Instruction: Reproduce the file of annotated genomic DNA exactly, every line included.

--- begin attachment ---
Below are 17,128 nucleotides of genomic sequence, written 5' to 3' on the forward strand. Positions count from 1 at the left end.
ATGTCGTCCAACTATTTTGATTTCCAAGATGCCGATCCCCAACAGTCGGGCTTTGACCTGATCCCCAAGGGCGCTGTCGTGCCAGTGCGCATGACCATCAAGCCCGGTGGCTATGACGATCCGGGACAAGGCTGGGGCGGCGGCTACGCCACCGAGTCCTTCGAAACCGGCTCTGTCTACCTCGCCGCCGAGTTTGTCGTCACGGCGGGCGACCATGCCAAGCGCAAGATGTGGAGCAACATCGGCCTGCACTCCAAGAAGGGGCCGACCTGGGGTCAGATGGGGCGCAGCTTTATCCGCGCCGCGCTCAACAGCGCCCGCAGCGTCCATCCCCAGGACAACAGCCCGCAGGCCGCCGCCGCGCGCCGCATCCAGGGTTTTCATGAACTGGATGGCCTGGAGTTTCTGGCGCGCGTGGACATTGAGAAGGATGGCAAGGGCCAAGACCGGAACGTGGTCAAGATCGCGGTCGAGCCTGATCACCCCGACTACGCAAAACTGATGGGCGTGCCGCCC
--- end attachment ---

Below are 17,128 nucleotides of genomic sequence, written 5' to 3' on the forward strand. Positions count from 1 at the left end.
ATGTCGTCCAACTATTTTGATTTCCAAGATGCCGATCCCCAACAGTCGGGCTTTGACCTGATCCCCAAGGGCGCTGTCGTGCCAGTGCGCATGACCATCAAGCCCGGTGGCTATGACGATCCGGGACAAGGCTGGGGCGGCGGCTACGCCACCGAGTCCTTCGAAACCGGCTCTGTCTACCTCGCCGCCGAGTTTGTCGTCACGGCGGGCGACCATGCCAAGCGCAAGATGTGGAGCAACATCGGCCTGCACTCCAAGAAGGGGCCGACCTGGGGTCAGATGGGGCGCAGCTTTATCCGCGCCGCGCTCAACAGCGCCCGCAGCGTCCATCCCCAGGACAACAGCCCGCAGGCCGCCGCCGCGCGCCGCATCCAGGGTTTTCATGAACTGGATGGCCTGGAGTTTCTGGCGCGCGTGGACATTGAGAAGGATGGCAAGGGCCAAGACCGGAACGTGGTCAAGATCGCGGTCGAGCCTGATCACCCCGACTACGCAAAACTGATGGGCGTGCCGCCC